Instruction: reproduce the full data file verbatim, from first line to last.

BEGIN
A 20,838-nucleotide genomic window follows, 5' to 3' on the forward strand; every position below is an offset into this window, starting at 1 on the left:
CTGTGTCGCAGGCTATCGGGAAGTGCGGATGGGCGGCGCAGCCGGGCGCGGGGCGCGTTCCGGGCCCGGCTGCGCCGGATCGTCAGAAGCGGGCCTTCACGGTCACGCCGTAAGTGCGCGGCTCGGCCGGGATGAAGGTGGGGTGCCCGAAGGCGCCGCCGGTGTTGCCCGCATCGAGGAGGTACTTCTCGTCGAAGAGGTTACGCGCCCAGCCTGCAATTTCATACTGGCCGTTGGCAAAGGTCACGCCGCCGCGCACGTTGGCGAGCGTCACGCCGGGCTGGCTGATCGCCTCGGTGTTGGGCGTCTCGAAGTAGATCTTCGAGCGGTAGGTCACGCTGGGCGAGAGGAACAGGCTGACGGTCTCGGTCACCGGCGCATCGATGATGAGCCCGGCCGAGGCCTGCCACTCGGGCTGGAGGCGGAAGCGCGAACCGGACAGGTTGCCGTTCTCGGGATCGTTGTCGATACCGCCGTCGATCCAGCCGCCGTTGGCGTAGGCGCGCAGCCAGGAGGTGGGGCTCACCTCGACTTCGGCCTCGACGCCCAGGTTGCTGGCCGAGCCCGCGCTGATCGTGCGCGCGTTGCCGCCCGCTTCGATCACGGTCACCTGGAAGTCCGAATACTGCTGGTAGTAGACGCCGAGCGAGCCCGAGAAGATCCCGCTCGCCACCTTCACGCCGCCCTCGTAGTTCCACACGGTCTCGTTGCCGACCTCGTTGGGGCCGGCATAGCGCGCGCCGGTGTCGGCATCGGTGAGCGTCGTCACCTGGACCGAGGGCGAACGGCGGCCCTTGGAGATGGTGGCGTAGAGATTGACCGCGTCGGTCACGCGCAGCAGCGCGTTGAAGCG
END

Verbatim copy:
A 20,838-nucleotide genomic window follows, 5' to 3' on the forward strand; every position below is an offset into this window, starting at 1 on the left:
CTGTGTCGCAGGCTATCGGGAAGTGCGGATGGGCGGCGCAGCCGGGCGCGGGGCGCGTTCCGGGCCCGGCTGCGCCGGATCGTCAGAAGCGGGCCTTCACGGTCACGCCGTAAGTGCGCGGCTCGGCCGGGATGAAGGTGGGGTGCCCGAAGGCGCCGCCGGTGTTGCCCGCATCGAGGAGGTACTTCTCGTCGAAGAGGTTACGCGCCCAGCCTGCAATTTCATACTGGCCGTTGGCAAAGGTCACGCCGCCGCGCACGTTGGCGAGCGTCACGCCGGGCTGGCTGATCGCCTCGGTGTTGGGCGTCTCGAAGTAGATCTTCGAGCGGTAGGTCACGCTGGGCGAGAGGAACAGGCTGACGGTCTCGGTCACCGGCGCATCGATGATGAGCCCGGCCGAGGCCTGCCACTCGGGCTGGAGGCGGAAGCGCGAACCGGACAGGTTGCCGTTCTCGGGATCGTTGTCGATACCGCCGTCGATCCAGCCGCCGTTGGCGTAGGCGCGCAGCCAGGAGGTGGGGCTCACCTCGACTTCGGCCTCGACGCCCAGGTTGCTGGCCGAGCCCGCGCTGATCGTGCGCGCGTTGCCGCCCGCTTCGATCACGGTCACCTGGAAGTCCGAATACTGCTGGTAGTAGACGCCGAGCGAGCCCGAGAAGATCCCGCTCGCCACCTTCACGCCGCCCTCGTAGTTCCACACGGTCTCGTTGCCGACCTCGTTGGGGCCGGCATAGCGCGCGCCGGTGTCGGCATCGGTGAGCGTCGTCACCTGGACCGAGGGCGAACGGCGGCCCTTGGAGATGGTGGCGTAGAGATTGACCGCGTCGGTCACGCGCAGCAGCGCGTTGAAGCG